Due North: Seven Irish homes for sale right now
Life & Style

Due North: Seven Irish homes for sale right now

HOUSE prices in Northern Ireland rose by six per cent last year.

Prices are continuing to climb, but remain well below their peak, recorded just before the property crash in 2007.

Prices subsequently more than halved between 2007 and early 2013, but have been inching upwards since then.

The rise, according to the NI Residential Property Price Index, is across all property types, and in each of the six counties.

Scroll down to see what properties are on sale now

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But there are wide variations, and there's a notable disparity in how fast values are rising in different parts of the North.

Some of the lowest priced-houses in these islands historically have been recorded in Derry City and Strabane.

But in these two locations prices were up by 11 per cent during 2016. However in parts of Fermanagh and in Omagh, Co. Tyrone, the rise was only around two per cent.

The average price, across all property types in the North, now stands at £125,480.

That compares to £97,428 at the bottom of the market in 2012, but is still far below the highest peak of £224,670 just prior to 2007.

The increase in prices in the North during 2016 was not uniform across property types.

The largest hike was in the apartment sector with prices up by 11 per cent averaged out across the region.

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For all other types — terraced houses, bungalows, barns (yes, a few were sold as dwelling houses) and castles the increase was about five per cent.

The odd castle comes up for sale in the North (Picture: iStock)

The council area with the highest average price is Lisburn and Castlereagh (£149,600) and the lowest is our old friends Derry City and Strabane (£108,464).

Somewhat surprisingly, the number of properties sold in 2016 was 21,669, down slightly on the 2015 figure.

There are some gems on the market if you’ve got deep enough pockets.

Ballycrenan on the Craigdarragh Road, Helens Bay, Bangor, is a seven bedroom detached house offered by Simon Brien Residential www.simonbrien.com for £1,395,000.

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Helen’s Bay in Co. Down is one of the most sought after residential areas (to use estate agents’ lingo) in the North.

Built in 1907, Ballycrenan, is a substantial period residence with superb views over its woodland gardens to Belfast Lough.

It’s not quite a manor house, but near enough — and with style to spare.

If properties over a million quid are a little outside your budget, Michael Chandler Estate Agents www.michael-chandler.co.uk has a few places on the market for substantially less.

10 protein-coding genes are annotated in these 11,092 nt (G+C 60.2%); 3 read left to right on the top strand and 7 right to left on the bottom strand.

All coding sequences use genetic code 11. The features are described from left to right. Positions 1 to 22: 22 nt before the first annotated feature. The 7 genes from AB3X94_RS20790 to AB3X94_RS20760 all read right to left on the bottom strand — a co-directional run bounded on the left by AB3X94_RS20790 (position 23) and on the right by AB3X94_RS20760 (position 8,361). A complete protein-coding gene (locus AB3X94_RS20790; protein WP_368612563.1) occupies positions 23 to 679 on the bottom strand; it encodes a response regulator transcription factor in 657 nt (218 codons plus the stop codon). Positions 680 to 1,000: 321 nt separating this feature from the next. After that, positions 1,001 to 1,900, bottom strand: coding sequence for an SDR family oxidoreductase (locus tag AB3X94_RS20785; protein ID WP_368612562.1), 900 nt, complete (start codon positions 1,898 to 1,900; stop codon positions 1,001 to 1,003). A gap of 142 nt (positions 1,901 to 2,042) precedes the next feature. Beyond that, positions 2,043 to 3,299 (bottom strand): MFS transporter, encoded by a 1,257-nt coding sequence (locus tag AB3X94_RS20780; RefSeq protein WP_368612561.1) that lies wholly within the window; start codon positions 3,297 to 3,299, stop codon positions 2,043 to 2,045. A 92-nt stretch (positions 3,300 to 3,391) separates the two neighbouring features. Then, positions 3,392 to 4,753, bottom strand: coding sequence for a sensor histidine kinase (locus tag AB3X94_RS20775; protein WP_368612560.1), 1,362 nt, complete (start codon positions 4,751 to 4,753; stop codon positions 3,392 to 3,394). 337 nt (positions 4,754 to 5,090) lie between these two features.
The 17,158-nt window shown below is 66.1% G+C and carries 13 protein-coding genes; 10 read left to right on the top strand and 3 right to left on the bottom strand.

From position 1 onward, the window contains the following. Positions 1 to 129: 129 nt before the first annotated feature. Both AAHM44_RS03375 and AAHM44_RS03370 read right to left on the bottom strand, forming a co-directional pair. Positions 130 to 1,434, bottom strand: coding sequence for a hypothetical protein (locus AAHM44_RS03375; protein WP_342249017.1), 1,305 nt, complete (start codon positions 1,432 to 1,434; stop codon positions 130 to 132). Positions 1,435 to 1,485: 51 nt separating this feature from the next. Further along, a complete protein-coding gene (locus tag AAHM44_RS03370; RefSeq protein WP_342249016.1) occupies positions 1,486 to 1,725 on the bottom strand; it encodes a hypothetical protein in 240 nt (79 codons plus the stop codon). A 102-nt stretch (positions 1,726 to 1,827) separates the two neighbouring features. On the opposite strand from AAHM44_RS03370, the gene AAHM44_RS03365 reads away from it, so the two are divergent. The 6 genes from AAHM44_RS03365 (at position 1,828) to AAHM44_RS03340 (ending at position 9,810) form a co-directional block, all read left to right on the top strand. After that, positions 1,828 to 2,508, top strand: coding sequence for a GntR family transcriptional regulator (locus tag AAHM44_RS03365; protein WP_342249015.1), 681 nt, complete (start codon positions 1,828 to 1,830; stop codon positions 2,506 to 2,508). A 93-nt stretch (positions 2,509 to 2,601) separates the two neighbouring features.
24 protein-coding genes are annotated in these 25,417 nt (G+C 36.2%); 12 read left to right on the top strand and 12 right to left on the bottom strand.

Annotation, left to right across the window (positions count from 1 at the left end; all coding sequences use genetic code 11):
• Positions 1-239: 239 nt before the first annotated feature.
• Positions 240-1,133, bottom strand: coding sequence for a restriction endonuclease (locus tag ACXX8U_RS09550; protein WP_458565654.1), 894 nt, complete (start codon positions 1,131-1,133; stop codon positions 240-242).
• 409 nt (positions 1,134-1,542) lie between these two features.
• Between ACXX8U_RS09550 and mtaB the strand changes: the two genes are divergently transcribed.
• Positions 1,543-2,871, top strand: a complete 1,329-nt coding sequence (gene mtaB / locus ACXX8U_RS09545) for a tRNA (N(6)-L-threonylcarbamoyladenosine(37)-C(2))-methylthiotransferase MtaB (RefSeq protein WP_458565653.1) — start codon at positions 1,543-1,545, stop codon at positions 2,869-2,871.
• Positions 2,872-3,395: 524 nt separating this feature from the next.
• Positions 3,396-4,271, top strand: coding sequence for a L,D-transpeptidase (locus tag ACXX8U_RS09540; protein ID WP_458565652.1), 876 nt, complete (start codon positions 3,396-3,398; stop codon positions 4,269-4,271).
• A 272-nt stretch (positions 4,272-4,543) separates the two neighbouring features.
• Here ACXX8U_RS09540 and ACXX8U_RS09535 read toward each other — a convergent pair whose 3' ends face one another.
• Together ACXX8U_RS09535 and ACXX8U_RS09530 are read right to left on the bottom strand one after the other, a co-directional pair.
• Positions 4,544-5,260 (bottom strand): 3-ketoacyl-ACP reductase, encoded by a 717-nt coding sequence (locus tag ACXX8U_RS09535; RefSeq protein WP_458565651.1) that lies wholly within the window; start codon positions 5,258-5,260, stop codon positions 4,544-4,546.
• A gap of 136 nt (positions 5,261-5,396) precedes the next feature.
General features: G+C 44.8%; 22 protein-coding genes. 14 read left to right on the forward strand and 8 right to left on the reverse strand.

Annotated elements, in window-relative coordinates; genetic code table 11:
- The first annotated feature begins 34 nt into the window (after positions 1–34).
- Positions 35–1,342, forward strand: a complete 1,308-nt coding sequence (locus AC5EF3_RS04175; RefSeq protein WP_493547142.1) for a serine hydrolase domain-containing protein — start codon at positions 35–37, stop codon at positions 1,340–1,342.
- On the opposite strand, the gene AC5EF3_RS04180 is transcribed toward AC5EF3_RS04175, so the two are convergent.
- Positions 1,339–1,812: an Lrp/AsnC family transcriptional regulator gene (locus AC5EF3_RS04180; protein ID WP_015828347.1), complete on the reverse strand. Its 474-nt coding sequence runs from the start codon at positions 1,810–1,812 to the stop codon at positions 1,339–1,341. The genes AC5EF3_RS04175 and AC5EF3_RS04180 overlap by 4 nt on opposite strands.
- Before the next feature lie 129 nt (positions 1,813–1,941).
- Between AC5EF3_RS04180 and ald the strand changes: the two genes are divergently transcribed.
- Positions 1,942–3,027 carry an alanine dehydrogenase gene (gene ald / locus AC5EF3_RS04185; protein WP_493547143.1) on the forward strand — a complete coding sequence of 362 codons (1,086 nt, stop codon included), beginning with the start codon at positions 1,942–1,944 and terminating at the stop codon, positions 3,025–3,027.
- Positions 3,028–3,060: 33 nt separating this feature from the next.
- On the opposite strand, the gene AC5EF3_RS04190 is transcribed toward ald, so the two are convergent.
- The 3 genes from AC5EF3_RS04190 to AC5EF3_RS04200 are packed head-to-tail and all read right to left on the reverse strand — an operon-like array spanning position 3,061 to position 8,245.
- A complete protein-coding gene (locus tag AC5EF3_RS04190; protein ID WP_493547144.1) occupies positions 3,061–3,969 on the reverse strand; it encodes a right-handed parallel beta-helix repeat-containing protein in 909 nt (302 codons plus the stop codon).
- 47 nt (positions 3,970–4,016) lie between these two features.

There’s a nice detached bungalow on the Lisleen Road in Gilnahirk, not far from Stormont in north Belfast. With four bedrooms and three reception rooms the asking price is £399,950.

In Saintfield, Co. Down, Michael has a nine bedroom detached house on the go for £845,000.

So that’s well above the NI average of £125,480; but then the Peartree Road property has a spacious driveway “for cars, boats and caravans” as well as surrounding gardens and lawn.

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Clooney Park West, Derry (Picture: Oakland's)

In Derry, Oakland Estate Agents www.oaklandestateagents.co.uk have an impressive property in Derry on their books.

Clooney Park West in Derry is a detached seven bedroom house on the market for £599,950.

Oakland’s also have the substantial property Ballyarnett House on the market for £1million.

A spokesperson for Oakland's told The Irish Post: "The property market is certainly moving at the minute, particularly in the city.

"And occasionally historic mansions such as Ballyarnett come up for sale. This is a house full of character and steped in history."

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Ballyarnett House, Derry (Picture: Oakland)

For property under the Northern Ireland average, head for Tyrone.

The Old School, Cavan Road, Dromore, Omagh is on the market for £44,950.

The agents, Pollock www.pollockestateagents.com say: “Seldom does such a property become available in this much sought after location.”

That’s grade-A estate agent speak.

It would be fair to say, however, that the easiest way to fix up this particular Old School House would be to tear it down and build a new one.

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But even then it could represent a bargain; this is a lovely part of Ireland and property prices are likely to increase here exponentially.

The Old School House in Dromore — could be a bargain (Picture: Pollock)

Allens Estate Agents & Auctioneer & Land Agent in Co. Tyrone www.allens-property.com have a nice bungalow on the market for £174,950.

Claggan Lane (no. 32) in Cookstown, Tyrone has four bedrooms, a goodly sized garden — and is ‘well-maintained’ — in other words, you could sell your flat in Walthamstow (roughly £400,000), install yourself in Cookstown, and still have enough to keep you going for a few years.

If you decide to opt for that course, do let us know. We’d love to know how it works out.